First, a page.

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HP to slash 14,500 jobs
Computer and peripheral manufacturer aims to save $1.9B annually from job cuts, pension changes.
July 19, 2005: 12:52 PM EDT
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Hewlett Packard is cutting 14,500 jobs. CNN's Gerri Willis reports.
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NEW YORK (CNN/Money) - Hewlett Packard is cutting 14,500 jobs, or about 10 percent of its staff, the company announced Tuesday.

The company said the cuts, along with a restructuring of its retirement benefits, should save $1.9 billion annually. It will take a $1.1 billion restructuring charge related to the moves.

Shares of Dow component HP (Research) slipped slightly at the open of Tuesday's trading on the New York Stock Exchange.

Typically, stocks often move higher on news of job cuts since investors bet that the reductions will lead to a boost in profits. But the announcement had been anticipated for some time and HP's stock has already surged more than 25 percent since new CEO Mark Hurd was hired earlier this year. Plus, some analysts estimated that the cuts could be as deep as 25,000 jobs.

"I think they wanted to trim off the fat and not the muscle. They probably were a little conservative," said Michael Carty, stock market strategist, New Millennium Advisors, about the level of cuts. Carty said while these cuts are a good first step, he doesn't believe this is enough to make the stock attractive yet.

"They've been restructuring for years and years," he said. "I think some people will look on this favorably and want to get in, but I'd like to stand on the sideline and see what really happens."

Half of savings to be reinvested

The company said that the charges will be spread over the next six quarters, beginning in the fourth quarter of fiscal 2005, which ends in October.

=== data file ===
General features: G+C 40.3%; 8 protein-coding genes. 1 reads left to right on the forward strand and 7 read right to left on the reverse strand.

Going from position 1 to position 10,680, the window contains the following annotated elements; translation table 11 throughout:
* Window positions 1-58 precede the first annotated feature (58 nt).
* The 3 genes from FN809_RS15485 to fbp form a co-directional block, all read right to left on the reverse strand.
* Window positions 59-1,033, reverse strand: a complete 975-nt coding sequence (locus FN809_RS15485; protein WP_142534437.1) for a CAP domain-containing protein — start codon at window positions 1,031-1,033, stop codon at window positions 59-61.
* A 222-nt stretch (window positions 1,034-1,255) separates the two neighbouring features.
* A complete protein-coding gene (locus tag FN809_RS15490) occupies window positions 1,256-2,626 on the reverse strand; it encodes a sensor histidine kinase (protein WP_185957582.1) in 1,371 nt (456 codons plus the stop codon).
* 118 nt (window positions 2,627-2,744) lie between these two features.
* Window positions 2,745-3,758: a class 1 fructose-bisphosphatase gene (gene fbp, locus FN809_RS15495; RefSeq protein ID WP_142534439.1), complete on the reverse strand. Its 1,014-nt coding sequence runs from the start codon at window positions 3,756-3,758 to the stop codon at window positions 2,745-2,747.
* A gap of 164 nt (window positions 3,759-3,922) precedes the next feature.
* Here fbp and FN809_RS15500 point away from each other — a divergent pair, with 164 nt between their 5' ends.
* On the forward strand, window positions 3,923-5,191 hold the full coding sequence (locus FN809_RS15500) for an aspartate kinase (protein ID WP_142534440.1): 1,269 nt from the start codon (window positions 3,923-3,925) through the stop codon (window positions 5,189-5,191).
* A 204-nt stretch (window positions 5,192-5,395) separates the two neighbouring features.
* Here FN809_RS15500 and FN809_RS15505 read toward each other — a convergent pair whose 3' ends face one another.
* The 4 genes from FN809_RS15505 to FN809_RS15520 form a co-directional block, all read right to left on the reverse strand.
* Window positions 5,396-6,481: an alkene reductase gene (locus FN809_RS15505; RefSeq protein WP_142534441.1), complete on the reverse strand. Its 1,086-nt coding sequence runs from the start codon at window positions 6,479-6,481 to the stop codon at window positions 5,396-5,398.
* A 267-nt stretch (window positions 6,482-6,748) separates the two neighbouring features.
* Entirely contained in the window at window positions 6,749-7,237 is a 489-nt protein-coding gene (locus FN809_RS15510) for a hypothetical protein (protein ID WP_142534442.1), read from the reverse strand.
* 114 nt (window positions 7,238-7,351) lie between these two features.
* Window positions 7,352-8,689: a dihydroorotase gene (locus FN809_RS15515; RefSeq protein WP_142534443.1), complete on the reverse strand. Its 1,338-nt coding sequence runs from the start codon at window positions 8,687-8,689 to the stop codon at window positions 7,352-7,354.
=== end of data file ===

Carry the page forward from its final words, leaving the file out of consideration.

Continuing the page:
HP is looking for savings of $900 million to $1.05 billion in fiscal 2006. It said about half the savings will be reinvested in the business and half would go to increasing profitability.

"We can perform better -- for our customers and partners, our employees and our shareholders -- and we will," said a statement from Hurd, who was named CEO in March after the board forced out former CEO Carly Fiorina in February.

Fiorina was let go due to disappointing results since the merger with Compaq, which she engineered. Hurd came from NCR Corp. (Research) with a reputation as a cost cutter.

The company said the restructuring will move sales and marketing efforts directly into the business units, which it said will provide a tighter link with customers and eliminate layers of management. The majority of staff reductions will come in support functions, such as information technology, human resources and finance, with few sales positions being eliminated.

HP will offer a voluntary retirement program to longer-serving staff based in the United States. It did not give details about how many job eliminations will occur in the United States versus foreign operations, nor did it say how many involuntary job cuts it expected to make.

During a conference call with analysts Tuesday morning, Hurd added that the company had no plans to announce any further job cuts in the near future. He also stressed that HP's employee morale, according to a recent internal survey, was "higher than you'd think."

"There is a lot of hope in the company," Hurd said.

Pension changes

The company also said it will, as of January 2006, freeze the pension and retiree medical-program benefits of current employees who do not meet defined criteria based on age and years of company service. Instead, it will increase its match to 401(k) plans to 6 percent of income from the current 4 percent cap.

The changes in benefits are expected to save the company $300 million annually, with the rest of the $1.9 billion in savings coming from reduced staffing.

The company said the benefit change will not affect those already retired or those close to retirement.

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